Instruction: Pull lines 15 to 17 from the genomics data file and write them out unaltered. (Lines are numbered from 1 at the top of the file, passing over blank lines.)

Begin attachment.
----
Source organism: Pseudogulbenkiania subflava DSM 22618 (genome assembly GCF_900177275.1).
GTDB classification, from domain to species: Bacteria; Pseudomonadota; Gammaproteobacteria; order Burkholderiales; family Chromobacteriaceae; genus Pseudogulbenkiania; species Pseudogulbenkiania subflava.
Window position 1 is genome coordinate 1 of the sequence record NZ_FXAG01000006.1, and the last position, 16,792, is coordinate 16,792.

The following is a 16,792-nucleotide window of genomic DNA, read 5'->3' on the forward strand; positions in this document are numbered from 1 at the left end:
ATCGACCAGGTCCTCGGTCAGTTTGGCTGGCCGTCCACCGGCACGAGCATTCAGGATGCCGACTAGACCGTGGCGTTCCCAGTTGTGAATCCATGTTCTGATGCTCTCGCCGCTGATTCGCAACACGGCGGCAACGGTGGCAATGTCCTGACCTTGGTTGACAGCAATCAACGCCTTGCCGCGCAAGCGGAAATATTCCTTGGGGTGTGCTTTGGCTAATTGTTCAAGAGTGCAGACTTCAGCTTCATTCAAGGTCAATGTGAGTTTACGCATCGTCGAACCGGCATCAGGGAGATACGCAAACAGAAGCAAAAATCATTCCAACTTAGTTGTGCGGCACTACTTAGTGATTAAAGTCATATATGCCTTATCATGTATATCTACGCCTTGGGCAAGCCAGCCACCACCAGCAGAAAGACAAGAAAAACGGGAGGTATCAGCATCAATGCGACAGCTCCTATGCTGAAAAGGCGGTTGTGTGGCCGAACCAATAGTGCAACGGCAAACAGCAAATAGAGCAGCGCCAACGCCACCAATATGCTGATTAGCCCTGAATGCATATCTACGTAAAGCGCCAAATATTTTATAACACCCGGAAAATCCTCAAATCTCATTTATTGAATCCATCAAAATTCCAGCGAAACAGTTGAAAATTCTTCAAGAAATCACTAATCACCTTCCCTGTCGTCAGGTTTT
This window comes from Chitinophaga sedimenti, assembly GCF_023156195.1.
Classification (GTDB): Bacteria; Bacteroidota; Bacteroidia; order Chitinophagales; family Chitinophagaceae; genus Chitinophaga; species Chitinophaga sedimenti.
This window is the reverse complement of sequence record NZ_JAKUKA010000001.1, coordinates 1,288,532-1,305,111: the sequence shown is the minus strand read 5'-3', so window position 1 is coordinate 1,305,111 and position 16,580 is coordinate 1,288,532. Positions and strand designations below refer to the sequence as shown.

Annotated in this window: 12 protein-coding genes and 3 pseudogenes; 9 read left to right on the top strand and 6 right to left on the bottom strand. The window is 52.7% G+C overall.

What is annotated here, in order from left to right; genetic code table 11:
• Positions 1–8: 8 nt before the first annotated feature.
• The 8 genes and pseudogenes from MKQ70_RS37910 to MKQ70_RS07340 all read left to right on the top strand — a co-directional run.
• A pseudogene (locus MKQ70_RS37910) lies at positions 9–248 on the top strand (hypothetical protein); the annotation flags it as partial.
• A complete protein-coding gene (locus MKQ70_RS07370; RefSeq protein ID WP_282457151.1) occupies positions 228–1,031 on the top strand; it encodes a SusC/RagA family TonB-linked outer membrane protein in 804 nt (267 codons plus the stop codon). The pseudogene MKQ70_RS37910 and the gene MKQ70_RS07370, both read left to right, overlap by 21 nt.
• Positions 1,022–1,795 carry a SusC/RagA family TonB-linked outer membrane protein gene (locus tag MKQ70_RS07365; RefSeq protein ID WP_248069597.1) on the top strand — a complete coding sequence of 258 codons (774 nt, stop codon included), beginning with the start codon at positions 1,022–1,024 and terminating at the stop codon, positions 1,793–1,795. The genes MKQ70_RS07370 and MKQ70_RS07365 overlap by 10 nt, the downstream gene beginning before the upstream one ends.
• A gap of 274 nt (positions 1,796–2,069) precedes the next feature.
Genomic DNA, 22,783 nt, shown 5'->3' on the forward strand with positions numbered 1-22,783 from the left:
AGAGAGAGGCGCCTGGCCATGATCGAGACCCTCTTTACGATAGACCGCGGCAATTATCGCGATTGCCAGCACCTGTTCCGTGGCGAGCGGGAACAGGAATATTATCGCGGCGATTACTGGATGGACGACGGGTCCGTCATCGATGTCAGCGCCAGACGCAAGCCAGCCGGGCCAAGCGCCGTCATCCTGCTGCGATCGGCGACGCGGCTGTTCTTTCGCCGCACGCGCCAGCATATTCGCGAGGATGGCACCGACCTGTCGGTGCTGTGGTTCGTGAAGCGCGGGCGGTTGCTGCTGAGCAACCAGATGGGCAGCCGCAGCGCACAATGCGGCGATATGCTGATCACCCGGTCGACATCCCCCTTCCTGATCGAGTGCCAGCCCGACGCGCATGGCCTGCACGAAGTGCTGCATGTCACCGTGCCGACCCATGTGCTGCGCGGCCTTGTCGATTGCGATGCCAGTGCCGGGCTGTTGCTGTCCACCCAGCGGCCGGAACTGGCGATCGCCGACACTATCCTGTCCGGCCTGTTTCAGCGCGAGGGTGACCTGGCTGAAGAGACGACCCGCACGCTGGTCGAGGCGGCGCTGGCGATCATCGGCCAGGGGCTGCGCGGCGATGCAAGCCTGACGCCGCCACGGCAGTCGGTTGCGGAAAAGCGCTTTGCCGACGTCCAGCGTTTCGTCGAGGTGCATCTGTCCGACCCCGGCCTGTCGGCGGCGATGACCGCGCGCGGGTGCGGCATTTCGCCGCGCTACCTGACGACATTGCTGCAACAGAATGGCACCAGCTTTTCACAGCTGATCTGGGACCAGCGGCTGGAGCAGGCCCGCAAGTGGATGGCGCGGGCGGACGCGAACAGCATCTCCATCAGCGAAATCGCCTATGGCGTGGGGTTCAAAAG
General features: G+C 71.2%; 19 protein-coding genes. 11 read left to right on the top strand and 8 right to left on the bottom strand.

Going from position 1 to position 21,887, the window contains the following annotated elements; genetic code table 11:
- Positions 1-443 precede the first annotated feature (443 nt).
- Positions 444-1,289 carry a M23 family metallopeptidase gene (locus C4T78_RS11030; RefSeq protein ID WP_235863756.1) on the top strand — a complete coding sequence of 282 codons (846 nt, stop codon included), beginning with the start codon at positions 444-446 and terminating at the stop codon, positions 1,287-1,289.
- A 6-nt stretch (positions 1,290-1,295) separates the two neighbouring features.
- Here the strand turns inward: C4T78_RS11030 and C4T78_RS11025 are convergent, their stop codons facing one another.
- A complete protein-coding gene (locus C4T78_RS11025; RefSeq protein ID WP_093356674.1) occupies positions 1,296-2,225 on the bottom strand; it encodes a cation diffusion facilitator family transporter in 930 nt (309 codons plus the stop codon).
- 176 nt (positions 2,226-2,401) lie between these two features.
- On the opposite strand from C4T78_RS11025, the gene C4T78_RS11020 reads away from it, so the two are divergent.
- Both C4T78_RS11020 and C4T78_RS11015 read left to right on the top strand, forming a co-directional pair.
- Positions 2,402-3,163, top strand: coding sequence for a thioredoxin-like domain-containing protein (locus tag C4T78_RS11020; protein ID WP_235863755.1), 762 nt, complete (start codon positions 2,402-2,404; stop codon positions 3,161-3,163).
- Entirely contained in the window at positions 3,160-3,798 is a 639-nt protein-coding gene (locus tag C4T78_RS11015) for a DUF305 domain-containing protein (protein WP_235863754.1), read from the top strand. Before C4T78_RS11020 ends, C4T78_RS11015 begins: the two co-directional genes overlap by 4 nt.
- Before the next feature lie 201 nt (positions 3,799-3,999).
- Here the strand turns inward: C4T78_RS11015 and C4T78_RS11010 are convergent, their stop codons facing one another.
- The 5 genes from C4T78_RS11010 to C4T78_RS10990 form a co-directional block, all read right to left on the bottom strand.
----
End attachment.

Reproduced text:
• Positions 1,022–1,795 carry a SusC/RagA family TonB-linked outer membrane protein gene (locus tag MKQ70_RS07365; RefSeq protein ID WP_248069597.1) on the top strand — a complete coding sequence of 258 codons (774 nt, stop codon included), beginning with the start codon at positions 1,022–1,024 and terminating at the stop codon, positions 1,793–1,795. The genes MKQ70_RS07370 and MKQ70_RS07365 overlap by 10 nt, the downstream gene beginning before the upstream one ends.
• A gap of 274 nt (positions 1,796–2,069) precedes the next feature.
Genomic DNA, 22,783 nt, shown 5'->3' on the forward strand with positions numbered 1-22,783 from the left: